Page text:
Locating Migrating Media
Greg Elmer, Charles H. Davis, Janine Marchessault, John McCullough
Lexington Books, 2010 - Performing Arts - 196 pages
Locating Migrating Media details the extent to which media productions, both televisual and cinematic, have sought out new and cheaper shot locations, creative staff, and financing around the world. The book contributes to debates about media globalization, focusing on the local impact of new sites of media production. The book's chapters also question the role that film and television industries and local and regional governments play in broader economic develop and tax incentive schemes. While metaphors of transportation, mobility, fluidity and change continue to serve as key concepts and frames for understanding contemporary media industries, products and processes, the essays in this book look to local spaces, neighborhoods, cultural workers and stories to ground the global_that is, to interrogate the effect of media globalization before, during and after film and television shooting and onsite production. By locating migrating media, these chapters seek to determine the political, economic and cultural conditions that produce contemporary forms of televisual and cinematic storytelling, and how these processes affect the inhabitants, the 'look' and the very geopolitical future of local communities, neighborhoods, cities and regions. The focus on relocated screen production highlights the act of film- and television-making, both aesthetically and economically. To locate migrating media is therefore to determine the political and cultural economies of globalized sets and stages, be they in new studios or on city streets or, perhaps most importantly, in our imaginations.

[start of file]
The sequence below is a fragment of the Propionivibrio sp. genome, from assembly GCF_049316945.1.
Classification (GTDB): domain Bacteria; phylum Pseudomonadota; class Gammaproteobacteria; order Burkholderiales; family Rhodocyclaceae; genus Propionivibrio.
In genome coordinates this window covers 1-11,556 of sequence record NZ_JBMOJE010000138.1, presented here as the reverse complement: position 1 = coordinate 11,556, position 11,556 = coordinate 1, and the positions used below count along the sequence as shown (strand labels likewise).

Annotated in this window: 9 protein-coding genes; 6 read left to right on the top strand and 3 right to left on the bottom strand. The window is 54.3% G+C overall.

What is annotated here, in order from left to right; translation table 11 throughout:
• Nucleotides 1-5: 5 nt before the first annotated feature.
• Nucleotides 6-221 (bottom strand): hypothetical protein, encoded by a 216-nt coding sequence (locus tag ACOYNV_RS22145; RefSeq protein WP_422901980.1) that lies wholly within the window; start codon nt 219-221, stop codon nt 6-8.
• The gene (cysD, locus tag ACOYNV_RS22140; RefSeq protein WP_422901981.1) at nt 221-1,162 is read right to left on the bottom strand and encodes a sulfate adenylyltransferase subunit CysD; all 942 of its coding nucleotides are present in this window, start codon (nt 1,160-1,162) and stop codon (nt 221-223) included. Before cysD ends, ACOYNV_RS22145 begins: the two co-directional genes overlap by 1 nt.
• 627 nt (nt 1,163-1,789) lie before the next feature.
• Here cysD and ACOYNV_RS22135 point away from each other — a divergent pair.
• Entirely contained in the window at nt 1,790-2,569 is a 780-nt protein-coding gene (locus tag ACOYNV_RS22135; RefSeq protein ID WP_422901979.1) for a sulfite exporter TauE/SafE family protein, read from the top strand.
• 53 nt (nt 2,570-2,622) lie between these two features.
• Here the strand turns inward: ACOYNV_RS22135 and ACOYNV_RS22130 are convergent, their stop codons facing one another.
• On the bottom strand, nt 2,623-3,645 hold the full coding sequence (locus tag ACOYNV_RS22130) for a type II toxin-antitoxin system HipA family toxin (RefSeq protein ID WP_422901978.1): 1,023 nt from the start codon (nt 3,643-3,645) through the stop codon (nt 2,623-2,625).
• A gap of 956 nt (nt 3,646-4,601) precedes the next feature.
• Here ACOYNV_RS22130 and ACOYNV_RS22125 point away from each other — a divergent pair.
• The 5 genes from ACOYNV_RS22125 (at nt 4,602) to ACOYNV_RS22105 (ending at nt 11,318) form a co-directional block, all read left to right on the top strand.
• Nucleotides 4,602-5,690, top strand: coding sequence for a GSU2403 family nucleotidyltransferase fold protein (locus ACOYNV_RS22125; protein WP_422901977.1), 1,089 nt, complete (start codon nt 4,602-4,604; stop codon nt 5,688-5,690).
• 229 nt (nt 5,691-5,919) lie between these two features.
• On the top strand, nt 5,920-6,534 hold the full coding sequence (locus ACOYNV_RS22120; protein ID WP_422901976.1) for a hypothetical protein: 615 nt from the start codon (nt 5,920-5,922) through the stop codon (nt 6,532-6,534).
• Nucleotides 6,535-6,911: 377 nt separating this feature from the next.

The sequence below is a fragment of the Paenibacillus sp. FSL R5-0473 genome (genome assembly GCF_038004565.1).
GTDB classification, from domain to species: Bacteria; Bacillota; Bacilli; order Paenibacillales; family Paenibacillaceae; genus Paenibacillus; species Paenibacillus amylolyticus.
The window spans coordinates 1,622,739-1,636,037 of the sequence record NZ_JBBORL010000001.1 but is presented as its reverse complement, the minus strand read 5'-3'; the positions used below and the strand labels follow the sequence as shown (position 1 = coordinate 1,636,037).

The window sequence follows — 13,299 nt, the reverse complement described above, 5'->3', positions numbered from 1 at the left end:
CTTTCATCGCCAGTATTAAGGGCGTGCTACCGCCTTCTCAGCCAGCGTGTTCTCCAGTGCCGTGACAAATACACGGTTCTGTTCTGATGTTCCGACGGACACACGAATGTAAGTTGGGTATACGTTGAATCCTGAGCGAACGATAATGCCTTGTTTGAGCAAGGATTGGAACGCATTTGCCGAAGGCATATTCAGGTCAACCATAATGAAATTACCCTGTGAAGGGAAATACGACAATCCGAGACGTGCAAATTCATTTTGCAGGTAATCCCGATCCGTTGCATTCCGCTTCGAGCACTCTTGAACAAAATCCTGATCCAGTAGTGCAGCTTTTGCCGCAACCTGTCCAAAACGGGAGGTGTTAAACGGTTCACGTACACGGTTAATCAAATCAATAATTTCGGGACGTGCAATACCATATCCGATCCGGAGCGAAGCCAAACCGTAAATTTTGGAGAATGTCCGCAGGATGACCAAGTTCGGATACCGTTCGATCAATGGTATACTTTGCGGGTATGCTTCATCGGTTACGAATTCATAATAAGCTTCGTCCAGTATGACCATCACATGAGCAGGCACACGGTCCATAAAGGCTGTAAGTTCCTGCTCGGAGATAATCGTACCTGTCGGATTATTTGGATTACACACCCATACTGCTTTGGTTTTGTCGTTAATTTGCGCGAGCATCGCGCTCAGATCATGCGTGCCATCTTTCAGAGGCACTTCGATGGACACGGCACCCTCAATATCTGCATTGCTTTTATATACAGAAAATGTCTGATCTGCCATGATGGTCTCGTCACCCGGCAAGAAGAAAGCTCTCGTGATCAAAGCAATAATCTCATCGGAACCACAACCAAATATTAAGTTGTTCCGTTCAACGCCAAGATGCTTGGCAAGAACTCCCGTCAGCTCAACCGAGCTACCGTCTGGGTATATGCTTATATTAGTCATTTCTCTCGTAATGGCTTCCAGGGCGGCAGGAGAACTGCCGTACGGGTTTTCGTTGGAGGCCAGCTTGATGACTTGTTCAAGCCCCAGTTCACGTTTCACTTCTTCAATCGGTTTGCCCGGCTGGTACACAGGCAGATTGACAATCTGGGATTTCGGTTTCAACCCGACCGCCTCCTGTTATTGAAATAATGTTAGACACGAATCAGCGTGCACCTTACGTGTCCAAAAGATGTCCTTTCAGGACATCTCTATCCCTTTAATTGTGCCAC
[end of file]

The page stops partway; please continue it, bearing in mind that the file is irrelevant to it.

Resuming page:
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accessed aesthetic American audiences Australian Ben Goldsmith beneﬁts Berlinale broadcast Canada Canadian ﬁlm children’s Christopherson cinema CineMart co-production competition contemporary context Corner Gas created deﬁned duction Economic runaway English ﬁ'om ﬁeld ﬁhn Film ﬁlm and television ﬁlm festival ﬁlm industry ﬁlm production ﬁlm studio ﬁlm’s ﬁlmmakers ﬁnancial ﬁnancing ﬁnd ﬁrst foreign location production global South Gold Coast Harkema Hollywood North Hubert Bals Fund identiﬁed indigenous infrastructure international ﬁlm jurisdictional advantage labor language linguistic location interest LOTR Maori Maurice Richard media industry media production Middle-earth migrating Monkey Warfare Montreal movie O’Regan outsourcing Pakeha percent Peter Jackson political production location projects Quebec Queensland reﬂect Regina regional role Rowman & Littleﬁeld runaway productions Saskatchewan service production signiﬁcant space speciﬁc strategy Susan Ward television industry television production tion Toronto tourism TV format University Press urban Vancouver Wasko Zealand